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The State of Mozilla

Watch a brief video about Mozilla and our mission

Mozilla‘s vision of the Internet is a place where anyone can access information, a place where everyone can hack and tinker; one that has openness, freedom and transparency; where users have control over their personal data and where all minds have the freedom to create and to consume without walls or tight restrictions.

In less than 20 years the Internet has changed our lives. It is a powerful platform with unprecedented opportunity and connectedness. But even with great growth and innovation there are significant challenges to this vision of a healthy Internet.

Mozilla is mobilized to ensure the protection of the Web and to empower tomorrow’s webmakers and Web users. Today, Mozilla is growing — with more employees, contributors, products and locations — to ensure that the Web remains an open, vibrant ecosystem. Because, the Web is the platform for building the world we want.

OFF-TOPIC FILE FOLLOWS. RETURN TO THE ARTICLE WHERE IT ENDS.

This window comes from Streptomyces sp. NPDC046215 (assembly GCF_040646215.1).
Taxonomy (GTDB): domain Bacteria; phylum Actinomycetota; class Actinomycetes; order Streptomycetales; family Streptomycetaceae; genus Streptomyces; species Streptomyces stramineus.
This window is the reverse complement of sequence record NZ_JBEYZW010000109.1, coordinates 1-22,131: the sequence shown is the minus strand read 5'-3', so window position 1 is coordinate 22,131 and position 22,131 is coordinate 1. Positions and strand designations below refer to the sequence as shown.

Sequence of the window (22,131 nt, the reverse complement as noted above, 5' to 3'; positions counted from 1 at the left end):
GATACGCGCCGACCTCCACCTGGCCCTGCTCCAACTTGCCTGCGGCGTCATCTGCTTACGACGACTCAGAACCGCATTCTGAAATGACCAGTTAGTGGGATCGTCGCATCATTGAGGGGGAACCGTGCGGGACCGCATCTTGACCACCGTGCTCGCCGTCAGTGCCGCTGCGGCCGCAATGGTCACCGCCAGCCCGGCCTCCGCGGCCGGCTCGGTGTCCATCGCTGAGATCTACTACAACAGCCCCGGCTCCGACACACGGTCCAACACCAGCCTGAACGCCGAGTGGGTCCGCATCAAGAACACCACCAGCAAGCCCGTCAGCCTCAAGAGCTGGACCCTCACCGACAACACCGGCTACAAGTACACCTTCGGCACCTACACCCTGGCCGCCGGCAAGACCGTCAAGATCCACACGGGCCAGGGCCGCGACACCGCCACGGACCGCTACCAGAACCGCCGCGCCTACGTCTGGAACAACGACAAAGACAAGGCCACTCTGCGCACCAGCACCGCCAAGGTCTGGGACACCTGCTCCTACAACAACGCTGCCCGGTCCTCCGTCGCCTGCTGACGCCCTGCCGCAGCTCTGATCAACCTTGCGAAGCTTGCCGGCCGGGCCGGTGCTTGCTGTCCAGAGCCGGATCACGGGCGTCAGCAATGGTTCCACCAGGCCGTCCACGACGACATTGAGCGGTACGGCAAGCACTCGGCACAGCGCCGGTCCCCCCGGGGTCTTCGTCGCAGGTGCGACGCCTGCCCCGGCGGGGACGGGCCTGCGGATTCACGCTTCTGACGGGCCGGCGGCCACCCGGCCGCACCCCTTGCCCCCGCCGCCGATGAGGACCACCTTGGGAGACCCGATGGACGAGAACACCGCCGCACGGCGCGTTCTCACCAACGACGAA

Please explore this site to learn more about Mozilla, our priorities and focus areas that enable us to ensure the healthy growth of this large and precious global resource.

Mozilla Mobilized

  • Firefox
  • Firefox OS
  • Webmaker

Mozilla is mobilizing millions of people to build the world they want. Mobilizing to set the mobile Web free from proprietary platforms and gatekeepers. Mobilizing to empower the world's next two billion Web users. And mobilizing to build a new generation of digital innovators, creators and webmakers.

Moving forward we will continue to focus on building products, technology solutions and educational offerings that incorporate Mozilla values into the Web. Today, Mozilla’s mission remains as important as ever. From Firefox through Firefox OS to our new Mozilla Webmaker educational offering, the goal is empowerment. It’s about unlocking the full creative power of mobile; standing up for user sovereignty, privacy and freedom; and helping millions of people move from using the Web to actively building its future.

Firefox OS

Just like we did on the desktop, Mozilla is setting out to ensure that the mobile Web is full of freedom, choice and opportunity and that it has the ability for users to create anything they want. With Firefox OS, we can break open the world of native operating systems and closed platforms once again.